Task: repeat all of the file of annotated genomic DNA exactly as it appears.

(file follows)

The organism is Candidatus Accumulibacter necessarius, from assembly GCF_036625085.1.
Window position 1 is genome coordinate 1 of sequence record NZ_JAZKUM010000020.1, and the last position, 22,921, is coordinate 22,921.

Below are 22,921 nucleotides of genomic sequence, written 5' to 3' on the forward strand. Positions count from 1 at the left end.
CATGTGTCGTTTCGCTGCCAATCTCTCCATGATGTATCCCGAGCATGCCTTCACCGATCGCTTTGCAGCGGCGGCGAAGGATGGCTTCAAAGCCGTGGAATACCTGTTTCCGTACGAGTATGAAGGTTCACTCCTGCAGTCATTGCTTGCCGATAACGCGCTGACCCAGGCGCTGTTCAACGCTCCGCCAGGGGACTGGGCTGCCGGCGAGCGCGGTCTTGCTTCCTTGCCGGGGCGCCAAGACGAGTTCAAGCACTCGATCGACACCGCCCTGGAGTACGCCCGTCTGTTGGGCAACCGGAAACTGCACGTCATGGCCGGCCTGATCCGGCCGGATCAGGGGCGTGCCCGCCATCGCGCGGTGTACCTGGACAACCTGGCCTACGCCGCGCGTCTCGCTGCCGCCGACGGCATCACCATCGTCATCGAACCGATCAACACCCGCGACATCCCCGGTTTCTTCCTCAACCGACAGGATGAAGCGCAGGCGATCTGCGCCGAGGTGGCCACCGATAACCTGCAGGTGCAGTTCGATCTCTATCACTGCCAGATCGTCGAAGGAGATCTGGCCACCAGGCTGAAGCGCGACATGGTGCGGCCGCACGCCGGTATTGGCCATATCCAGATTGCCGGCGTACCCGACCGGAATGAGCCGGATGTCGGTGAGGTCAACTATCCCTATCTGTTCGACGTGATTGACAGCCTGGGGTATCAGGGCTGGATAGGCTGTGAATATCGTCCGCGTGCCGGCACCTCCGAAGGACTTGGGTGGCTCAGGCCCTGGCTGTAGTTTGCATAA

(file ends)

The organism is Candidatus Accumulibacter necessarius, from assembly GCF_036625085.1.
Window position 1 is genome coordinate 1 of sequence record NZ_JAZKUM010000020.1, and the last position, 22,921, is coordinate 22,921.

Below are 22,921 nucleotides of genomic sequence, written 5' to 3' on the forward strand. Positions count from 1 at the left end.
CATGTGTCGTTTCGCTGCCAATCTCTCCATGATGTATCCCGAGCATGCCTTCACCGATCGCTTTGCAGCGGCGGCGAAGGATGGCTTCAAAGCCGTGGAATACCTGTTTCCGTACGAGTATGAAGGTTCACTCCTGCAGTCATTGCTTGCCGATAACGCGCTGACCCAGGCGCTGTTCAACGCTCCGCCAGGGGACTGGGCTGCCGGCGAGCGCGGTCTTGCTTCCTTGCCGGGGCGCCAAGACGAGTTCAAGCACTCGATCGACACCGCCCTGGAGTACGCCCGTCTGTTGGGCAACCGGAAACTGCACGTCATGGCCGGCCTGATCCGGCCGGATCAGGGGCGTGCCCGCCATCGCGCGGTGTACCTGGACAACCTGGCCTACGCCGCGCGTCTCGCTGCCGCCGACGGCATCACCATCGTCATCGAACCGATCAACACCCGCGACATCCCCGGTTTCTTCCTCAACCGACAGGATGAAGCGCAGGCGATCTGCGCCGAGGTGGCCACCGATAACCTGCAGGTGCAGTTCGATCTCTATCACTGCCAGATCGTCGAAGGAGATCTGGCCACCAGGCTGAAGCGCGACATGGTGCGGCCGCACGCCGGTATTGGCCATATCCAGATTGCCGGCGTACCCGACCGGAATGAGCCGGATGTCGGTGAGGTCAACTATCCCTATCTGTTCGACGTGATTGACAGCCTGGGGTATCAGGGCTGGATAGGCTGTGAATATCGTCCGCGTGCCGGCACCTCCGAAGGACTTGGGTGGCTCAGGCCCTGGCTGTAGTTTGCATAA